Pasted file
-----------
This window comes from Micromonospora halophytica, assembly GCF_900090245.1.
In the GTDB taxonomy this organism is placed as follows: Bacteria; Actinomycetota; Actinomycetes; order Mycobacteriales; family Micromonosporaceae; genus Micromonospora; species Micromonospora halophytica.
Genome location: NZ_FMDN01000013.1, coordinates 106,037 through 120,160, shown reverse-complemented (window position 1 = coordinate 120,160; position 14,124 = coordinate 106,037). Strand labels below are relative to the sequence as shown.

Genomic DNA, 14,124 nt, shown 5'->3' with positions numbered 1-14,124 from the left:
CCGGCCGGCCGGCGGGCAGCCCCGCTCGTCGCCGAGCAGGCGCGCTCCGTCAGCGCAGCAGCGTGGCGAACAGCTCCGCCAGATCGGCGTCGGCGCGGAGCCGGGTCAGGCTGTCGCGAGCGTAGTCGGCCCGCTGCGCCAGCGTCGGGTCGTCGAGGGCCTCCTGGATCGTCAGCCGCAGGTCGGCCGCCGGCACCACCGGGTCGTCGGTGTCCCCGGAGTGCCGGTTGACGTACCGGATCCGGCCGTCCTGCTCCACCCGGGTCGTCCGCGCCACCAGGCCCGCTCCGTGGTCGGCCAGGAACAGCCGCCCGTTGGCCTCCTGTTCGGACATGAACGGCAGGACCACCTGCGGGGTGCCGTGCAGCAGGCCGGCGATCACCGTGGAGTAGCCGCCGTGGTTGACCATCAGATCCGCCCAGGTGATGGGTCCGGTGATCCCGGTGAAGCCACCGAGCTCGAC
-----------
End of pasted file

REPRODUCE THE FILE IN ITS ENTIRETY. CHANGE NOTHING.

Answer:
This window comes from Micromonospora halophytica, assembly GCF_900090245.1.
In the GTDB taxonomy this organism is placed as follows: Bacteria; Actinomycetota; Actinomycetes; order Mycobacteriales; family Micromonosporaceae; genus Micromonospora; species Micromonospora halophytica.
Genome location: NZ_FMDN01000013.1, coordinates 106,037 through 120,160, shown reverse-complemented (window position 1 = coordinate 120,160; position 14,124 = coordinate 106,037). Strand labels below are relative to the sequence as shown.

Genomic DNA, 14,124 nt, shown 5'->3' with positions numbered 1-14,124 from the left:
CCGGCCGGCCGGCGGGCAGCCCCGCTCGTCGCCGAGCAGGCGCGCTCCGTCAGCGCAGCAGCGTGGCGAACAGCTCCGCCAGATCGGCGTCGGCGCGGAGCCGGGTCAGGCTGTCGCGAGCGTAGTCGGCCCGCTGCGCCAGCGTCGGGTCGTCGAGGGCCTCCTGGATCGTCAGCCGCAGGTCGGCCGCCGGCACCACCGGGTCGTCGGTGTCCCCGGAGTGCCGGTTGACGTACCGGATCCGGCCGTCCTGCTCCACCCGGGTCGTCCGCGCCACCAGGCCCGCTCCGTGGTCGGCCAGGAACAGCCGCCCGTTGGCCTCCTGTTCGGACATGAACGGCAGGACCACCTGCGGGGTGCCGTGCAGCAGGCCGGCGATCACCGTGGAGTAGCCGCCGTGGTTGACCATCAGATCCGCCCAGGTGATGGGTCCGGTGATCCCGGTGAAGCCACCGAGCTCGAC